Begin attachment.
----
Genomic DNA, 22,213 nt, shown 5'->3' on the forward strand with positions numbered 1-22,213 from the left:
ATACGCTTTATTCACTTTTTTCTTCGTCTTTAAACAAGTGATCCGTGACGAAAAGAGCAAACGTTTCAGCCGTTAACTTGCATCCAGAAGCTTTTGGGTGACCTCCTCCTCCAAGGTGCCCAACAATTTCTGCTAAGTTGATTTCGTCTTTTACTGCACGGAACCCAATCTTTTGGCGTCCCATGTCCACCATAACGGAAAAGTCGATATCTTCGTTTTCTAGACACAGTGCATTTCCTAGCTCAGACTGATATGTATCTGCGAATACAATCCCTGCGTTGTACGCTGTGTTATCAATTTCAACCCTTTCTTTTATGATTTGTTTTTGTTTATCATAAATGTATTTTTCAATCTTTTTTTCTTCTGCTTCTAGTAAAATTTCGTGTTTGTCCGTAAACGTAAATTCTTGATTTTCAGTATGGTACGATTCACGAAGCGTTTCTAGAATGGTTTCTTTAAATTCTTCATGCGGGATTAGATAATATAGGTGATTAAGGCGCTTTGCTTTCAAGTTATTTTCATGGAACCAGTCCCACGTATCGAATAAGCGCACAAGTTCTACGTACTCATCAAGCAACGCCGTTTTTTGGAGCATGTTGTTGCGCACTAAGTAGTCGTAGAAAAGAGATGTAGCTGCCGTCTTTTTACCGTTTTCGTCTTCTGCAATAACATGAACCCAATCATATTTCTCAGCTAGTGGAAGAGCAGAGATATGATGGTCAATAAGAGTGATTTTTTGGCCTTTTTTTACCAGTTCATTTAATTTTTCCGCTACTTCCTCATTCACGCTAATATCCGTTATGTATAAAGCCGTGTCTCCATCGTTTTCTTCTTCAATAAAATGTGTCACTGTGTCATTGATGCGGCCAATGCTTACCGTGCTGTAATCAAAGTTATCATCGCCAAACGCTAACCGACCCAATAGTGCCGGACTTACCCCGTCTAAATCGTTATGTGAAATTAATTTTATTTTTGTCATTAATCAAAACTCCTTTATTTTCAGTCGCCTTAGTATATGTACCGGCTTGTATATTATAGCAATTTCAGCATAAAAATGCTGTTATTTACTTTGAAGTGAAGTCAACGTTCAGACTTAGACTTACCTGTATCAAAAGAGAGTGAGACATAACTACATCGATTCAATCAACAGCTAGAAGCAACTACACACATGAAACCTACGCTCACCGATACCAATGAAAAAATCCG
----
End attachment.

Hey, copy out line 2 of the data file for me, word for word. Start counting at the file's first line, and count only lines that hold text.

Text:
ATACGCTTTATTCACTTTTTTCTTCGTCTTTAAACAAGTGATCCGTGACGAAAAGAGCAAACGTTTCAGCCGTTAACTTGCATCCAGAAGCTTTTGGGTGACCTCCTCCTCCAAGGTGCCCAACAATTTCTGCTAAGTTGATTTCGTCTTTTACTGCACGGAACCCAATCTTTTGGCGTCCCATGTCCACCATAACGGAAAAGTCGATATCTTCGTTTTCTAGACACAGTGCATTTCCTAGCTCAGACTGATATGTATCTGCGAATACAATCCCTGCGTTGTACGCTGTGTTATCAATTTCAACCCTTTCTTTTATGATTTGTTTTTGTTTATCATAAATGTATTTTTCAATCTTTTTTTCTTCTGCTTCTAGTAAAATTTCGTGTTTGTCCGTAAACGTAAATTCTTGATTTTCAGTATGGTACGATTCACGAAGCGTTTCTAGAATGGTTTCTTTAAATTCTTCATGCGGGATTAGATAATATAGGTGATTAAGGCGCTTTGCTTTCAAGTTATTTTCATGGAACCAGTCCCACGTATCGAATAAGCGCACAAGTTCTACGTACTCATCAAGCAACGCCGTTTTTTGGAGCATGTTGTTGCGCACTAAGTAGTCGTAGAAAAGAGATGTAGCTGCCGTCTTTTTACCGTTTTCGTCTTCTGCAATAACATGAACCCAATCATATTTCTCAGCTAGTGGAAGAGCAGAGATATGATGGTCAATAAGAGTGATTTTTTGGCCTTTTTTTACCAGTTCATTTAATTTTTCCGCTACTTCCTCATTCACGCTAATATCCGTTATGTATAAAGCCGTGTCTCCATCGTTTTCTTCTTCAATAAAATGTGTCACTGTGTCATTGATGCGGCCAATGCTTACCGTGCTGTAATCAAAGTTATCATCGCCAAACGCTAACCGACCCAATAGTGCCGGACTTACCCCGTCTAAATCGTTATGTGAAATTAATTTTATTTTTGTCATTAATCAAAACTCCTTTATTTTCAGTCGCCTTAGTATATGTACCGGCTTGTATATTATAGCAATTTCAGCATAAAAATGCTGTTATTTACTTTGAAGTGAAGTCAACGTTCAGACTTAGACTTACCTGTATCAAAAGAGAGTGAGACATAACTACATCGATTCAATCAACAGCTAGAAGCAACTACACACATGAAACCTACGCTCACCGATACCAATGAAAAAATCCG